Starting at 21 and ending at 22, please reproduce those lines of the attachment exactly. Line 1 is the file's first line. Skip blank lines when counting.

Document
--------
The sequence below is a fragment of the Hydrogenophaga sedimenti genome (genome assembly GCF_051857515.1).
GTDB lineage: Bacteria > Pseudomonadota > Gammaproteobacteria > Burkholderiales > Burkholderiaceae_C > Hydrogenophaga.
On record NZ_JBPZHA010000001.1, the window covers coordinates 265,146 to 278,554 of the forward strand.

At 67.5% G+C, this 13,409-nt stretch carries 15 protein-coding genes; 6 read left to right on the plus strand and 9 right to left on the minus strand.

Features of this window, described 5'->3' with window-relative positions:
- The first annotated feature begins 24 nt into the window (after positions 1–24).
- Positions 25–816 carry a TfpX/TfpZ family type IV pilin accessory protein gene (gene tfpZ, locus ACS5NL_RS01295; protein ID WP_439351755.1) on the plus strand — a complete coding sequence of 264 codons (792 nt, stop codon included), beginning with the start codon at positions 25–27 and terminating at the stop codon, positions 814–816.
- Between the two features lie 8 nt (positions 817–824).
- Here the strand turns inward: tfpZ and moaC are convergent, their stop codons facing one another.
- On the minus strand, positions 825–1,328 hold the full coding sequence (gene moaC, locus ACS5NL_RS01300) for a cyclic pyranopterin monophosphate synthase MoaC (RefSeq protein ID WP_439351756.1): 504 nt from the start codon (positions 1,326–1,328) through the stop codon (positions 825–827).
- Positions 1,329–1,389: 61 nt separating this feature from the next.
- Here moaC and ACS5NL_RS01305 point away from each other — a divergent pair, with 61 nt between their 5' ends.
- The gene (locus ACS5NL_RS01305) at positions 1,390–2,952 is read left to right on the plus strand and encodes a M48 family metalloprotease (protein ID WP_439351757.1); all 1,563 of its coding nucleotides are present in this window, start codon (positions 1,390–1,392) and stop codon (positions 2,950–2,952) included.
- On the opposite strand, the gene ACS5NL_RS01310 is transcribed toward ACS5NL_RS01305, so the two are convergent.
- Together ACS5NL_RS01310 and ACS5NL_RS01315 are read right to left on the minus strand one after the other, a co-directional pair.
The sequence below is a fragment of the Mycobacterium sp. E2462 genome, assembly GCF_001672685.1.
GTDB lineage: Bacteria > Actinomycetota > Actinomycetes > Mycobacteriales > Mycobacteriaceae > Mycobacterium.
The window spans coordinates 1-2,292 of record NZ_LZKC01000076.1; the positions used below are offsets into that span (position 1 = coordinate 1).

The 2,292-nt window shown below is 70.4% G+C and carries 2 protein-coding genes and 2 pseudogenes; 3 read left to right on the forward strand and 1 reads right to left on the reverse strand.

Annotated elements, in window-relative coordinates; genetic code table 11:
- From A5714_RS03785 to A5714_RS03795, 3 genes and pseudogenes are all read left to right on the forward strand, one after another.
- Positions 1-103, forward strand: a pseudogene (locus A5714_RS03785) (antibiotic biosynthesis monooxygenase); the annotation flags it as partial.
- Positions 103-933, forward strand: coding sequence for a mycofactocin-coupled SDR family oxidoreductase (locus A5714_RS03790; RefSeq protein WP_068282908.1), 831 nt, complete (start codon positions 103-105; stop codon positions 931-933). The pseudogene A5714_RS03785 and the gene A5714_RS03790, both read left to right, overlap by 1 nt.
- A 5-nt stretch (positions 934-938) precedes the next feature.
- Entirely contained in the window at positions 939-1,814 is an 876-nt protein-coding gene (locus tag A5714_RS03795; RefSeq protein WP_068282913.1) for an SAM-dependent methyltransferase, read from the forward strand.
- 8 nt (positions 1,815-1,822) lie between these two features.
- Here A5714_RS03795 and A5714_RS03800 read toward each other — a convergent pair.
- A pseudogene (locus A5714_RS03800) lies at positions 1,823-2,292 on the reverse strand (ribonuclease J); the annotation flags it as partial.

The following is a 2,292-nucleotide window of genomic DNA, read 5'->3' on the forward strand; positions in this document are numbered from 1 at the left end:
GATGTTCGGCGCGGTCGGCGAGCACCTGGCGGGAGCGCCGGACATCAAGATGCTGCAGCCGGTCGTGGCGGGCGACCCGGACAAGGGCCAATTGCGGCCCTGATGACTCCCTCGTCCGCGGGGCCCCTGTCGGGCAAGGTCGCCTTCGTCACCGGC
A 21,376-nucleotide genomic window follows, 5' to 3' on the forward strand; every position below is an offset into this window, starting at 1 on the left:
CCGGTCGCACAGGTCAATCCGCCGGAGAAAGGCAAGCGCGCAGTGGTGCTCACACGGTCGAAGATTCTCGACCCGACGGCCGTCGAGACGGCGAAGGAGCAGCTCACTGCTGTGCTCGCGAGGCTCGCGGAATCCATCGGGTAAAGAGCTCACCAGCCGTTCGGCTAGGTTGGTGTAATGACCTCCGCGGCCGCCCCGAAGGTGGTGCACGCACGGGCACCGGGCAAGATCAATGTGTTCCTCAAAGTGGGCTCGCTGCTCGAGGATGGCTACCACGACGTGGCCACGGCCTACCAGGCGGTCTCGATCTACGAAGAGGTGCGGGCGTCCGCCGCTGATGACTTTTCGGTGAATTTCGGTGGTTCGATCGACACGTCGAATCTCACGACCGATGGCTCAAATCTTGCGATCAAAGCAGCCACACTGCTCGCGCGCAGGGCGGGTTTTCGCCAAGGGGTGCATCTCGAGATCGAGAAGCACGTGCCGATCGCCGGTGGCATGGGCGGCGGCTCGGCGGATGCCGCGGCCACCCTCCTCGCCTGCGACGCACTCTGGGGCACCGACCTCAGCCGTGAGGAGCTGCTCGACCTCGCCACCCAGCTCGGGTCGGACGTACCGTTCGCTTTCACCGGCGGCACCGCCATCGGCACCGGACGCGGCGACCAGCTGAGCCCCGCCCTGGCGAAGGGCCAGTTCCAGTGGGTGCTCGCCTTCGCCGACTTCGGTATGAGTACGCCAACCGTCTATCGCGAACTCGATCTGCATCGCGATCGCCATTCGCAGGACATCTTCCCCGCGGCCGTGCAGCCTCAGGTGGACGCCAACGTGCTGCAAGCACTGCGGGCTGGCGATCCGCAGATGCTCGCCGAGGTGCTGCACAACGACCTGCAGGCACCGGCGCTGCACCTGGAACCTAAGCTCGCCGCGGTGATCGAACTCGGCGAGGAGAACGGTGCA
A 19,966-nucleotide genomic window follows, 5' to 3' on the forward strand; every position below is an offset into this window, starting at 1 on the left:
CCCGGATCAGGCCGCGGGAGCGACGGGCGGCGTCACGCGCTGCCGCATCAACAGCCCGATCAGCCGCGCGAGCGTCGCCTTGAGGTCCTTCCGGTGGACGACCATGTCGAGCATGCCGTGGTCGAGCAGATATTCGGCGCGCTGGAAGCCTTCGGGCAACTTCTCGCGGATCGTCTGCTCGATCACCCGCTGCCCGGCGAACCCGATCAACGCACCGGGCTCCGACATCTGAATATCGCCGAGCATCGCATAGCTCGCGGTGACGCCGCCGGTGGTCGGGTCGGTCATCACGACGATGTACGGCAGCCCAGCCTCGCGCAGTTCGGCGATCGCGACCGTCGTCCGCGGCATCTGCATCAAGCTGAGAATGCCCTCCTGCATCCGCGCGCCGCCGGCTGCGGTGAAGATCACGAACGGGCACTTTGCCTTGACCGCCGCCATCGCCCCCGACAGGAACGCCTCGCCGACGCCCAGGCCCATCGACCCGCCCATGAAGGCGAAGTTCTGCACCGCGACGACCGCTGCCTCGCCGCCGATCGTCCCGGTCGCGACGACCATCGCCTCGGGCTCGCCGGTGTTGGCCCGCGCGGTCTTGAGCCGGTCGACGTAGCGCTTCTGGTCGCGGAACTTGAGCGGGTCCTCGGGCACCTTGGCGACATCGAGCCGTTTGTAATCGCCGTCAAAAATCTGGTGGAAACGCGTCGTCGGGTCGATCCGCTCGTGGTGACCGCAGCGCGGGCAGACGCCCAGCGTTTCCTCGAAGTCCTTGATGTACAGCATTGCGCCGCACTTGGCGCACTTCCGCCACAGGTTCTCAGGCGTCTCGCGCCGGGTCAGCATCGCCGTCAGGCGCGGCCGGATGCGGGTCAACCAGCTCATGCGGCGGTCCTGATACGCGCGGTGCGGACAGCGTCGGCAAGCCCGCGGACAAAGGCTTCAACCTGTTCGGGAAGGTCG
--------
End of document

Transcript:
- From A5714_RS03785 to A5714_RS03795, 3 genes and pseudogenes are all read left to right on the forward strand, one after another.
- Positions 1-103, forward strand: a pseudogene (locus A5714_RS03785) (antibiotic biosynthesis monooxygenase); the annotation flags it as partial.